• Tattletale tool requires that all dependencies should be placed in the same folder. Tattletale Eclipse plugin should be able to automatically recognize all  libraries referenced by the Eclipse project, like jars inside the project, external jars and Maven dependencies.
  • This plugin should include compiled classes of current Eclipse project into report. Dependent eclipse project should be included, too. This way, developer does not have to create build(all jars) to create the valid Tattletale report.
  • Mark Duplicated class in the Project Explorer(Multiple Locations report should be used). This is possible, Eclipse API supports this, Findbugs plugin can do it.
  • Mark Unused JAR files in the Project Explorer's Referenced Libraries node(Unused Jars report should be used). Currently, I do not know is this possible.
  • This plugin should be able to create and open default HTML  report in Eclipse plugin. This report could allow to navigate to particular class listed in it using CTRL+LeftClick. Currently Tattletale does not support this.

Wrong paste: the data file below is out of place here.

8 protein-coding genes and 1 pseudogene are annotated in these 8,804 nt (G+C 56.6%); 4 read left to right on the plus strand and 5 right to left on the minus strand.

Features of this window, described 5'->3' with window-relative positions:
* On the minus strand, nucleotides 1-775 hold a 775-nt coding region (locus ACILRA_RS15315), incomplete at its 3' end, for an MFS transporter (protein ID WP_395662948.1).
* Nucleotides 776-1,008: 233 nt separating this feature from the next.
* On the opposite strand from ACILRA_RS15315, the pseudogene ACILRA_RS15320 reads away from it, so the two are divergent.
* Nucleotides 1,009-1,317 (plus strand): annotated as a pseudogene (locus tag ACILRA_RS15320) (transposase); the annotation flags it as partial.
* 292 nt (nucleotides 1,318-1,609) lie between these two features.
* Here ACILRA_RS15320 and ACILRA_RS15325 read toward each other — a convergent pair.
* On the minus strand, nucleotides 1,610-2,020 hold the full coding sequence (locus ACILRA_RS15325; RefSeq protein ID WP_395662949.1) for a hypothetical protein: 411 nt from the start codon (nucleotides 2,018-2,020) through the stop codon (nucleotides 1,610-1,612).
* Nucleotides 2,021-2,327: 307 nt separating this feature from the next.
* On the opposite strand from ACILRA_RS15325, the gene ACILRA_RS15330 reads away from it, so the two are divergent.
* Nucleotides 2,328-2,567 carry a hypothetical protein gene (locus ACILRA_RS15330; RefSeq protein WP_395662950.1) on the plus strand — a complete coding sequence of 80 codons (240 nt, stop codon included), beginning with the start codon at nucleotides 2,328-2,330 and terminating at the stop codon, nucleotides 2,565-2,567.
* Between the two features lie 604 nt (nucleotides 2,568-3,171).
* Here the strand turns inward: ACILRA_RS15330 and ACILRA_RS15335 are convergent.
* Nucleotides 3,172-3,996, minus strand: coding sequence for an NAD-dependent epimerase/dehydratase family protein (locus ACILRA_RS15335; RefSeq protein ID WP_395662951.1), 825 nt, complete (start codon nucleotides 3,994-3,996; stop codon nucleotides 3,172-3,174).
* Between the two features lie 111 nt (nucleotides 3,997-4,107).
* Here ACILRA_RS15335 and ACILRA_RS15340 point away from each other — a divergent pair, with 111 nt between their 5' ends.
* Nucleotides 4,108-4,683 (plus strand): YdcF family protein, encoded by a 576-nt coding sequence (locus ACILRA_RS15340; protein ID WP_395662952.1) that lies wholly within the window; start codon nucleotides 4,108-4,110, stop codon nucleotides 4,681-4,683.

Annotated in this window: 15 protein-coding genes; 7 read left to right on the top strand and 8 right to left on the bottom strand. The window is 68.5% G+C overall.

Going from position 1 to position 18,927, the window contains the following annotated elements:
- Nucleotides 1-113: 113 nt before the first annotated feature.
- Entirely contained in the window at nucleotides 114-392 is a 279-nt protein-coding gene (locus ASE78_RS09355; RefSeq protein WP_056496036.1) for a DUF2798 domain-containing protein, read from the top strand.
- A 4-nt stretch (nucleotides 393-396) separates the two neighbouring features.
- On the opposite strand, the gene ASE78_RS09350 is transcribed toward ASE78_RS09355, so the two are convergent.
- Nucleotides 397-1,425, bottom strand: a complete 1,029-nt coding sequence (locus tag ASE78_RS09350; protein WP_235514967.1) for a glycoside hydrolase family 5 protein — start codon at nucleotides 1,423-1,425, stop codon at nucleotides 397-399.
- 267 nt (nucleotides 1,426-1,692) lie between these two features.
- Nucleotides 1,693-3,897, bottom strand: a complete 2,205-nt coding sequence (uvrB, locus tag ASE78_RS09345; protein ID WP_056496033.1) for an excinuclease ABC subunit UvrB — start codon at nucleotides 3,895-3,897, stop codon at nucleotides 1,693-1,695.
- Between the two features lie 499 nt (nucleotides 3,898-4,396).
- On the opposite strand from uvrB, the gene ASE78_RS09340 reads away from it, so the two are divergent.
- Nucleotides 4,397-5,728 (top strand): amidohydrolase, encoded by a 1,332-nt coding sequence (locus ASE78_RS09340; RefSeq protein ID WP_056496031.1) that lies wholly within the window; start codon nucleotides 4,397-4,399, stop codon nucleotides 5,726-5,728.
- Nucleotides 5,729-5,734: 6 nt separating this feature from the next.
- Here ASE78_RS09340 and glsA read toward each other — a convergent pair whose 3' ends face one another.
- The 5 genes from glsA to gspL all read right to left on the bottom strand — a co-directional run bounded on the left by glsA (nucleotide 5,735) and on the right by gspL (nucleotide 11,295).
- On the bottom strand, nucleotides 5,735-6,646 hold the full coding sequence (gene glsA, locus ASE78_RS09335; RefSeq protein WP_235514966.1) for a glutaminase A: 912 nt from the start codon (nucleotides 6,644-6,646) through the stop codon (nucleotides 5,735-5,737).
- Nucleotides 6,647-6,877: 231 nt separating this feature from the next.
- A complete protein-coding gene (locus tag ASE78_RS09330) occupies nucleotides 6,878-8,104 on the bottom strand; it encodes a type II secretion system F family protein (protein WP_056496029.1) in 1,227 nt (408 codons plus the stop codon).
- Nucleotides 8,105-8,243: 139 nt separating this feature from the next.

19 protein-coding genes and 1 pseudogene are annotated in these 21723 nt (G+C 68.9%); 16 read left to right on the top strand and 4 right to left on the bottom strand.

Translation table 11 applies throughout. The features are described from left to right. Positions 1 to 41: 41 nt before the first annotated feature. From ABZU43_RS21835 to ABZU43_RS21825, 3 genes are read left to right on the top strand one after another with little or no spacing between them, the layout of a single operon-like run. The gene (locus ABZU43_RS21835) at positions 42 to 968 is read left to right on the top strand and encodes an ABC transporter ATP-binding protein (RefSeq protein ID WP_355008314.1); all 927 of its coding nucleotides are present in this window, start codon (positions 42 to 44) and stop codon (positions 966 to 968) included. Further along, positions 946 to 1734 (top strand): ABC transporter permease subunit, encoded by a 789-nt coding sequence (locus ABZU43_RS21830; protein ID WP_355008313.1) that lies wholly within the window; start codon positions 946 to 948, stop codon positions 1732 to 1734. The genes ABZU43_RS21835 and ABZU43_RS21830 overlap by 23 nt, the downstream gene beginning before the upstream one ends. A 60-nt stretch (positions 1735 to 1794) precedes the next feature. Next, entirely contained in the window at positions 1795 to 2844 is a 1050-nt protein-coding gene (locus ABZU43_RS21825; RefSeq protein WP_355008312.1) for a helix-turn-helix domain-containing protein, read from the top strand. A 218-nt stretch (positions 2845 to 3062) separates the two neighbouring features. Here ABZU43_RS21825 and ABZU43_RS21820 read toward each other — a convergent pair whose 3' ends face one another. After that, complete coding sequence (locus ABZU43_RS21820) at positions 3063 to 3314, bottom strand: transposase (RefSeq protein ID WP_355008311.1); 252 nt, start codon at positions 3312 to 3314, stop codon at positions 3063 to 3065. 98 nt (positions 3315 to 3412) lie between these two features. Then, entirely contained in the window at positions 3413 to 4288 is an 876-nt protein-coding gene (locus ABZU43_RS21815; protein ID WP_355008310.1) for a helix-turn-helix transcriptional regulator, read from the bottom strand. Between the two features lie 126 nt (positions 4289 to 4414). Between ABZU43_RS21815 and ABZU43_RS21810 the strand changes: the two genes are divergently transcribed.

• Graphical dependencies report should work "out of the box"
  • We could add options like "Remove unused dependencies", "Eliminate Jar files with different versions", but this should be discussed. This tool could have only "advisory" nature and could manage class-path for Maven and Eclipse Java projects. I am not sure should we provide potentially  risky options which are managing eclipse project class-path?
  • This plugin could be displayed in the new "Tattletale Eclipse perspective".
I should ask you if someone is interested to become a GSoC  mentor for this project, to finish it together?
In this case, I could try implement prototype of this plugin with basic options as part of the GSoC proposal evaluation process.
I think I can finish this plugin, and this project seems as great opportunity to me, first, to create an useful tool which will be widely used as part of Eclipse and to gain more experience in lot of open-source tools.
Please, feel free to ask if you have any questions, Any comment or suggestions is appriciated.
Best Regards,
Dejan Simeonov